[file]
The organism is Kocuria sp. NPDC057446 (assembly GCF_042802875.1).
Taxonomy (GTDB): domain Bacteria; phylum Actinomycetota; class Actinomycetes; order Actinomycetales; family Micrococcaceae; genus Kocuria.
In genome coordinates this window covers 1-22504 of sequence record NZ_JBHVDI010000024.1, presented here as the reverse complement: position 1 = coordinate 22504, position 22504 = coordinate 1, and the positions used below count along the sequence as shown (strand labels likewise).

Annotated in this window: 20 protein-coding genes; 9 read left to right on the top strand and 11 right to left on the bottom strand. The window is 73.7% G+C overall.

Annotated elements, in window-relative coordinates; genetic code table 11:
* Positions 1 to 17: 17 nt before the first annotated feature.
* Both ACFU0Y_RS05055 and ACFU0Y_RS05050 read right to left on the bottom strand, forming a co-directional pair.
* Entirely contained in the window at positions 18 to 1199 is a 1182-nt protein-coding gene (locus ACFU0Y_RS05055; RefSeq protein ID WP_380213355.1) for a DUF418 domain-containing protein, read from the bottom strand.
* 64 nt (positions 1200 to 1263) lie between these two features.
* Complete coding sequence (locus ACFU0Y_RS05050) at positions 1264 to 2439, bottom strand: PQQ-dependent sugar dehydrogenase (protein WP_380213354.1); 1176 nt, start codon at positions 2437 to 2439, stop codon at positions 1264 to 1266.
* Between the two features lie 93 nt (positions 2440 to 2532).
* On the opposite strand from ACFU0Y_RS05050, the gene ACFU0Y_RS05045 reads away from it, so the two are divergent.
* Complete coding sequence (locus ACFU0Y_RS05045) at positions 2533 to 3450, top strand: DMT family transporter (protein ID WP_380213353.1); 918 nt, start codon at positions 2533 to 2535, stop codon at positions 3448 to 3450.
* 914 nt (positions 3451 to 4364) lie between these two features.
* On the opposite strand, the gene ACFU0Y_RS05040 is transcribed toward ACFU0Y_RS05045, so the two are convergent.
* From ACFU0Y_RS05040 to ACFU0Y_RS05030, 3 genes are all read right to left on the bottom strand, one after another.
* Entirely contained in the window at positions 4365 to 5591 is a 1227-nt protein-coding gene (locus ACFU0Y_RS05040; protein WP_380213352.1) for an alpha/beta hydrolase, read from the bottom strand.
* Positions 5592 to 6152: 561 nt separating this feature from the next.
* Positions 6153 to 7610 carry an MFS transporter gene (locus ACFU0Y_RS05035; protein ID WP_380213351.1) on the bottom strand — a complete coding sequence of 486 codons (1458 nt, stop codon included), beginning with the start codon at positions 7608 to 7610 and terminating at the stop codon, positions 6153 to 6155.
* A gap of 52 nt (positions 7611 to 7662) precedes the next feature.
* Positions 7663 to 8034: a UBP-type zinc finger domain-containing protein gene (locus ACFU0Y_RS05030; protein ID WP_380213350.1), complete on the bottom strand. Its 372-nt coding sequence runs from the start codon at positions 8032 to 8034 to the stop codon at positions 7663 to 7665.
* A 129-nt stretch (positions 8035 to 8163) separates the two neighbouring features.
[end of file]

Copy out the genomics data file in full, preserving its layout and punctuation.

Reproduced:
The organism is Kocuria sp. NPDC057446 (assembly GCF_042802875.1).
Taxonomy (GTDB): domain Bacteria; phylum Actinomycetota; class Actinomycetes; order Actinomycetales; family Micrococcaceae; genus Kocuria.
In genome coordinates this window covers 1-22504 of sequence record NZ_JBHVDI010000024.1, presented here as the reverse complement: position 1 = coordinate 22504, position 22504 = coordinate 1, and the positions used below count along the sequence as shown (strand labels likewise).

Annotated in this window: 20 protein-coding genes; 9 read left to right on the top strand and 11 right to left on the bottom strand. The window is 73.7% G+C overall.

Annotated elements, in window-relative coordinates; genetic code table 11:
* Positions 1 to 17: 17 nt before the first annotated feature.
* Both ACFU0Y_RS05055 and ACFU0Y_RS05050 read right to left on the bottom strand, forming a co-directional pair.
* Entirely contained in the window at positions 18 to 1199 is a 1182-nt protein-coding gene (locus ACFU0Y_RS05055; RefSeq protein ID WP_380213355.1) for a DUF418 domain-containing protein, read from the bottom strand.
* 64 nt (positions 1200 to 1263) lie between these two features.
* Complete coding sequence (locus ACFU0Y_RS05050) at positions 1264 to 2439, bottom strand: PQQ-dependent sugar dehydrogenase (protein WP_380213354.1); 1176 nt, start codon at positions 2437 to 2439, stop codon at positions 1264 to 1266.
* Between the two features lie 93 nt (positions 2440 to 2532).
* On the opposite strand from ACFU0Y_RS05050, the gene ACFU0Y_RS05045 reads away from it, so the two are divergent.
* Complete coding sequence (locus ACFU0Y_RS05045) at positions 2533 to 3450, top strand: DMT family transporter (protein ID WP_380213353.1); 918 nt, start codon at positions 2533 to 2535, stop codon at positions 3448 to 3450.
* 914 nt (positions 3451 to 4364) lie between these two features.
* On the opposite strand, the gene ACFU0Y_RS05040 is transcribed toward ACFU0Y_RS05045, so the two are convergent.
* From ACFU0Y_RS05040 to ACFU0Y_RS05030, 3 genes are all read right to left on the bottom strand, one after another.
* Entirely contained in the window at positions 4365 to 5591 is a 1227-nt protein-coding gene (locus ACFU0Y_RS05040; protein WP_380213352.1) for an alpha/beta hydrolase, read from the bottom strand.
* Positions 5592 to 6152: 561 nt separating this feature from the next.
* Positions 6153 to 7610 carry an MFS transporter gene (locus ACFU0Y_RS05035; protein ID WP_380213351.1) on the bottom strand — a complete coding sequence of 486 codons (1458 nt, stop codon included), beginning with the start codon at positions 7608 to 7610 and terminating at the stop codon, positions 6153 to 6155.
* A gap of 52 nt (positions 7611 to 7662) precedes the next feature.
* Positions 7663 to 8034: a UBP-type zinc finger domain-containing protein gene (locus ACFU0Y_RS05030; protein ID WP_380213350.1), complete on the bottom strand. Its 372-nt coding sequence runs from the start codon at positions 8032 to 8034 to the stop codon at positions 7663 to 7665.
* A 129-nt stretch (positions 8035 to 8163) separates the two neighbouring features.